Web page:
Frak and invective coinage

CNN is currently running a story about the word frak, created for the original Battlestar Galactica series in the 1970s as a way to swear but still get around TV censors. I hadn’t realized frak had been around quite so long – although perhaps I can be forgiven for not noticing it while watching the original BG as a kid – but I have noticed more and more TV shows using it and other invented words to skirt the censors. (Good for them, too – I don’t see the point of censoring language in television and radio anyway.)

Anyway, what really caught my eye in the CNN article was this:

“You can’t get in trouble. It’s a made-up word.”

That says a lot about folk views on word coinage, doesn’t it? The implication is that anything made-up is not part of the language, even though pretty much everyone understands what it means. I’d love to explore more what the author means by made-up, too – is it only words like frak that weren’t free morphemes in English before?

One of the actors in the new Battlestar Galactica series has this interesting insight:

“I mean why are we not offended by ‘frak’ because it means exactly the same thing as the other thing?” said Bamber, who plays fighter pilot-turned-president Lee “Apollo” Adama. “So it raises questions about language and why certain words are offensive. Is it their meaning? … Clearly it’s not their meaning. Clearly it’s literally their sound.”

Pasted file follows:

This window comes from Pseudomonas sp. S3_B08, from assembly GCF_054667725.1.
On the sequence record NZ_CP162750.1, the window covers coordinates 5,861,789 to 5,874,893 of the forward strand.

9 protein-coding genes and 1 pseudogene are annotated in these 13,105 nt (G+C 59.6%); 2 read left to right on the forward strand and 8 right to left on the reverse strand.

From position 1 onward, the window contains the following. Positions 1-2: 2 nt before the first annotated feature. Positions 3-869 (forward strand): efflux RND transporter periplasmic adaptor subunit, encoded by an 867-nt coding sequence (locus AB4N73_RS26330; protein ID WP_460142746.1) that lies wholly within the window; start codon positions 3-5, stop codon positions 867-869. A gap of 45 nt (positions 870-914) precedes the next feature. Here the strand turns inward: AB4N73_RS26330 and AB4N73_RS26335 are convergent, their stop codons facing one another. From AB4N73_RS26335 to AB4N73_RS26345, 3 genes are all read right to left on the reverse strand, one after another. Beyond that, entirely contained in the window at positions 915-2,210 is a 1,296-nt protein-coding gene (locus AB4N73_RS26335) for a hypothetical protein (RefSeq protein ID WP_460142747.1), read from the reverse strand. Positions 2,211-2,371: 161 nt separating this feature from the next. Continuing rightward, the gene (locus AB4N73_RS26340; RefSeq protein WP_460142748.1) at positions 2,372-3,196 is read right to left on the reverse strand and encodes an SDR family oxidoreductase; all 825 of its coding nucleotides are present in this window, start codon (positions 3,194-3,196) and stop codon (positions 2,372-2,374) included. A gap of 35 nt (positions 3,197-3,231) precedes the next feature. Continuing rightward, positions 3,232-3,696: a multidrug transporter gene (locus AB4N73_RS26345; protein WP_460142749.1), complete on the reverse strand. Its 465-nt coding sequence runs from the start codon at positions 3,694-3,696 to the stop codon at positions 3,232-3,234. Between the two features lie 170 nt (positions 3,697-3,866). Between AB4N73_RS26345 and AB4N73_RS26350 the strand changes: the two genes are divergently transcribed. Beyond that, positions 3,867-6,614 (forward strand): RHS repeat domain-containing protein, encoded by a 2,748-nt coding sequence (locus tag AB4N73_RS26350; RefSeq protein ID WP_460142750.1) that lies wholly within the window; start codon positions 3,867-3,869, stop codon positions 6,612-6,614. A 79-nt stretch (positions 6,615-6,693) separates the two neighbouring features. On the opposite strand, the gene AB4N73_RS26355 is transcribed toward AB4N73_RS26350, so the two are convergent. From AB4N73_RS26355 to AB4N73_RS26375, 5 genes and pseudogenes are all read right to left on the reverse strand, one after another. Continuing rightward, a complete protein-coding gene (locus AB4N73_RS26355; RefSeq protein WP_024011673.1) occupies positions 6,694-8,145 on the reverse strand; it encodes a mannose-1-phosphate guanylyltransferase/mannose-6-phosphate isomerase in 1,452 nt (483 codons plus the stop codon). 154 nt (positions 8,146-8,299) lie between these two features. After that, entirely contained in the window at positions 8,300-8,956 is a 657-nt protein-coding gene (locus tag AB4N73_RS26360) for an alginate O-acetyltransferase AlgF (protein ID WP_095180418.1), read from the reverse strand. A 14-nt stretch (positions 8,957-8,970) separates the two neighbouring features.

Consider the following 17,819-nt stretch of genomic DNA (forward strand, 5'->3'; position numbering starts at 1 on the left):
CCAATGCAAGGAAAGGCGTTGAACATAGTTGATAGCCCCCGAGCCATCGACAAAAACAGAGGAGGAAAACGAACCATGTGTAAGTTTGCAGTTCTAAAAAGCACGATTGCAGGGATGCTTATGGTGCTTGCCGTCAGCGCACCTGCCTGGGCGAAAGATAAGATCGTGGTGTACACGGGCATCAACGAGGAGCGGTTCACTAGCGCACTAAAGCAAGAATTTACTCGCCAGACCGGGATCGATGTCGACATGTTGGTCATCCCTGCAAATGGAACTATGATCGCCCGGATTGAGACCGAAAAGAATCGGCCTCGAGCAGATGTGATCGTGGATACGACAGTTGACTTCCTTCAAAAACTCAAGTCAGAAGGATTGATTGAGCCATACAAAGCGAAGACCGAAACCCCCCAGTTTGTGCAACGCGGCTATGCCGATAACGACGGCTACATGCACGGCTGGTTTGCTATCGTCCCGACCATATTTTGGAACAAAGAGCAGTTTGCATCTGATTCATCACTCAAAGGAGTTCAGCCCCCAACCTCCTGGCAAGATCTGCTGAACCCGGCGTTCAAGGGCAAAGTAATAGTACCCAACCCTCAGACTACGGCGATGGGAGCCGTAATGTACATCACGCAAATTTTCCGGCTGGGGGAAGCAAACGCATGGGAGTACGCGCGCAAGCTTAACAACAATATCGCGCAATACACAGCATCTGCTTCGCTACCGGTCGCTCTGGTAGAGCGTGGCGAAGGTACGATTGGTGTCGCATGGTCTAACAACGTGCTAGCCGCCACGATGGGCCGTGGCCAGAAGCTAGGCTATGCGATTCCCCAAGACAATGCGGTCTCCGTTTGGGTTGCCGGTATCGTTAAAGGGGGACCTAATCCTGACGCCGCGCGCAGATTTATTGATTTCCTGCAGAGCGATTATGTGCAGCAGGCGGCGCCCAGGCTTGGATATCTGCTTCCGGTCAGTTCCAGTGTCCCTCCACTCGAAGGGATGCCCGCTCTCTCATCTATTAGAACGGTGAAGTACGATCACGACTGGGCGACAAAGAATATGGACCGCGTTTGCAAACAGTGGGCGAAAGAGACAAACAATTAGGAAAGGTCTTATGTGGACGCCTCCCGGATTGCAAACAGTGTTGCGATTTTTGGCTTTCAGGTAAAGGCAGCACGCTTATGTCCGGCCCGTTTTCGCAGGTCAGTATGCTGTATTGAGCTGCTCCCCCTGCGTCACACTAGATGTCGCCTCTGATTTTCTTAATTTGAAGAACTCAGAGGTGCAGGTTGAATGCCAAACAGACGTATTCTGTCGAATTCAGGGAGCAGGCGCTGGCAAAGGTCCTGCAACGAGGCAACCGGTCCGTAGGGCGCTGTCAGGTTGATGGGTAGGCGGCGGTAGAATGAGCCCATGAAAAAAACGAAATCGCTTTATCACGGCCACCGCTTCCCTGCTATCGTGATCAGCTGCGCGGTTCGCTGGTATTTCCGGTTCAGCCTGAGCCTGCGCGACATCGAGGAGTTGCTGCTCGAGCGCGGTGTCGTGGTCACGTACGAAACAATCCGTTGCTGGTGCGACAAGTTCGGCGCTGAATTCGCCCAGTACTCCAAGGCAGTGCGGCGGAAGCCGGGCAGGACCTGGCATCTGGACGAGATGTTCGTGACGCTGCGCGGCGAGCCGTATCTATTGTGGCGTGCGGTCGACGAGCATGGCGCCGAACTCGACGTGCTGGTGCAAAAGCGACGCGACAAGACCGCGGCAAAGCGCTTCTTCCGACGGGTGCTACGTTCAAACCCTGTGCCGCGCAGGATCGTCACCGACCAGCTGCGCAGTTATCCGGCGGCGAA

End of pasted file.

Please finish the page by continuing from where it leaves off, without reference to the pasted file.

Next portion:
In Firefly, another scifi series, Joss Whedon had his characters swear in Chinese most of the time – another excellent censor-avoidance method – but also had recognizable variants of current English swear words, such as gorram for god damn. In that sense, it’s not so much made-up as tweaked for a particular purpose. Is it because swear words are a largely closed class of words that you can claim a new one isn’t a real word? At what point does something made-up become a legitimate, trouble-inducing member of the language?